Q: Is there any advantage for an actor to become an LLC or S Corp? Which one would be good to choose and why?—@TheRealActor, Backstage Community Forums*
First off, it’s imperative to know that each state has its own set of laws and qualifications with regard to these different business formations. I highly recommend that you consult with a certified tax accountant where you reside before making any major decisions.
Next, you should take a look not only at how much money you’re earning, but what you speculate your earning reality to be over the next several years. My personal suggestion is that until you pass $75,000 in annual income and begin approaching or surpassing $100,000 annually, and you own significant assets, it’s best not to mess with incorporating. It allows for asset protection and tax benefits, but it’s somewhat complicated, as well as costly, and requires a bit of ongoing maintenance.
You’re probably aware that most who earn their income in the entertainment industry deal with high levels of income inconsistency. The real question to ask yourself is not so much about deciding between incorporating as an LLC or an S Corp, but whether to incorporate at all. Making this decision is something that should be thoroughly fleshed out with a tax professional before pulling the trigger.
An actor is considered a solopreneur—an individual responsible for running a one-person business. That being the case, there are two main advantages to incorporating: tax write-offs and personal liability protection. If you’re earning enough money to consider becoming incorporated, the way the tax laws are right now, it’s a big advantage to be set up as an LLC or an S Corp. Being a W-2 actor is much less complicated, but it has extremely limited tax benefits, as you’re not permitted to deduct any of your expenses. Filing as a business allows for most of your deductions to be written off. But once again, your personal income level, assets, and earning consistency should be key to your decision-making.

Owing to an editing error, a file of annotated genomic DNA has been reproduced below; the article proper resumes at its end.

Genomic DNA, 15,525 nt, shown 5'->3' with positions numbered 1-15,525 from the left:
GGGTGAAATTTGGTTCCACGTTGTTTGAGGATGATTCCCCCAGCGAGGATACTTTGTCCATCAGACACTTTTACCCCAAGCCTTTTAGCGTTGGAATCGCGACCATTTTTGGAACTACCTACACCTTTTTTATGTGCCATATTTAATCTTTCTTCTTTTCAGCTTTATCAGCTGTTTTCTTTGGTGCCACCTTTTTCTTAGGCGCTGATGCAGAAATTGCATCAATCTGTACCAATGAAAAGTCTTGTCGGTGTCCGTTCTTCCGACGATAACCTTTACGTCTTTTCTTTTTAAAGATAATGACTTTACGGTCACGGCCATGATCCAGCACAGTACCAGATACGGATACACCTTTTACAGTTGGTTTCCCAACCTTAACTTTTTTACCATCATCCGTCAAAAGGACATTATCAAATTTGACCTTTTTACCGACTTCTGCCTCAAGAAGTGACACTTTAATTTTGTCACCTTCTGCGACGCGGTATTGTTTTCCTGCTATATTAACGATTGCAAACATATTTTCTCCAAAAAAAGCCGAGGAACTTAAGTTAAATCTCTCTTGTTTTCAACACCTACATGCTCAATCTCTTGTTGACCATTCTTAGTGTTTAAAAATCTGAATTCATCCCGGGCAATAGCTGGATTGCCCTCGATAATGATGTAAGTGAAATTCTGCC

I’m an acting, life, and business coach, so use this advice as a door opener, not the be-all, end-all on the subject. Talk to a licensed financial adviser if you want to learn more.
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This story originally appeared in the Aug. 20 issue of Backstage Magazine. Subscribe here.
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